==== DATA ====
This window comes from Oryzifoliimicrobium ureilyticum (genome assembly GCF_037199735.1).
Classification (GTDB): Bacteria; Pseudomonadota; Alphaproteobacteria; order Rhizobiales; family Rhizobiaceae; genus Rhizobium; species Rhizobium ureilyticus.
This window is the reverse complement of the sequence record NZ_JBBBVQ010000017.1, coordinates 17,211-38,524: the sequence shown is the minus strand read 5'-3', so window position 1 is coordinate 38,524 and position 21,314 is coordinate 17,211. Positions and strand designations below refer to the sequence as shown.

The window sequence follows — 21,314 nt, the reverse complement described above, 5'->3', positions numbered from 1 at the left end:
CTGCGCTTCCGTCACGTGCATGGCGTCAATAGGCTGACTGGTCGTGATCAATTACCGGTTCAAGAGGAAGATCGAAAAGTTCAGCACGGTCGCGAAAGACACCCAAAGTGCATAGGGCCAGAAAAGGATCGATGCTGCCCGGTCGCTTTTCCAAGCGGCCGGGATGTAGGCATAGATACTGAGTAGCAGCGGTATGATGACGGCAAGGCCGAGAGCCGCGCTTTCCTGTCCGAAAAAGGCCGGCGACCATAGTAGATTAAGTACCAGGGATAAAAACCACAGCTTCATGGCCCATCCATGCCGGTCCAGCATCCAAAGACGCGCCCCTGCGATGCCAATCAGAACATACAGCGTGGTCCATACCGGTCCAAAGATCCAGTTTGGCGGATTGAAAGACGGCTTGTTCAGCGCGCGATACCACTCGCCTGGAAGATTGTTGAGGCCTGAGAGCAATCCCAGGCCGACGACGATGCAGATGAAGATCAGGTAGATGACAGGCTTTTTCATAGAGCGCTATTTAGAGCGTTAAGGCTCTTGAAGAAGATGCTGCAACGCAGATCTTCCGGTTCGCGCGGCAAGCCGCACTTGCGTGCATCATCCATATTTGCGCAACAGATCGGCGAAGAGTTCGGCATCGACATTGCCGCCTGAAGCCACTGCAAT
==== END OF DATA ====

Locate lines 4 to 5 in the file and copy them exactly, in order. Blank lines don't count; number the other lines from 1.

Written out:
The window sequence follows — 21,314 nt, the reverse complement described above, 5'->3', positions numbered from 1 at the left end:
CTGCGCTTCCGTCACGTGCATGGCGTCAATAGGCTGACTGGTCGTGATCAATTACCGGTTCAAGAGGAAGATCGAAAAGTTCAGCACGGTCGCGAAAGACACCCAAAGTGCATAGGGCCAGAAAAGGATCGATGCTGCCCGGTCGCTTTTCCAAGCGGCCGGGATGTAGGCATAGATACTGAGTAGCAGCGGTATGATGACGGCAAGGCCGAGAGCCGCGCTTTCCTGTCCGAAAAAGGCCGGCGACCATAGTAGATTAAGTACCAGGGATAAAAACCACAGCTTCATGGCCCATCCATGCCGGTCCAGCATCCAAAGACGCGCCCCTGCGATGCCAATCAGAACATACAGCGTGGTCCATACCGGTCCAAAGATCCAGTTTGGCGGATTGAAAGACGGCTTGTTCAGCGCGCGATACCACTCGCCTGGAAGATTGTTGAGGCCTGAGAGCAATCCCAGGCCGACGACGATGCAGATGAAGATCAGGTAGATGACAGGCTTTTTCATAGAGCGCTATTTAGAGCGTTAAGGCTCTTGAAGAAGATGCTGCAACGCAGATCTTCCGGTTCGCGCGGCAAGCCGCACTTGCGTGCATCATCCATATTTGCGCAACAGATCGGCGAAGAGTTCGGCATCGACATTGCCGCCTGAAGCCACTGCAAT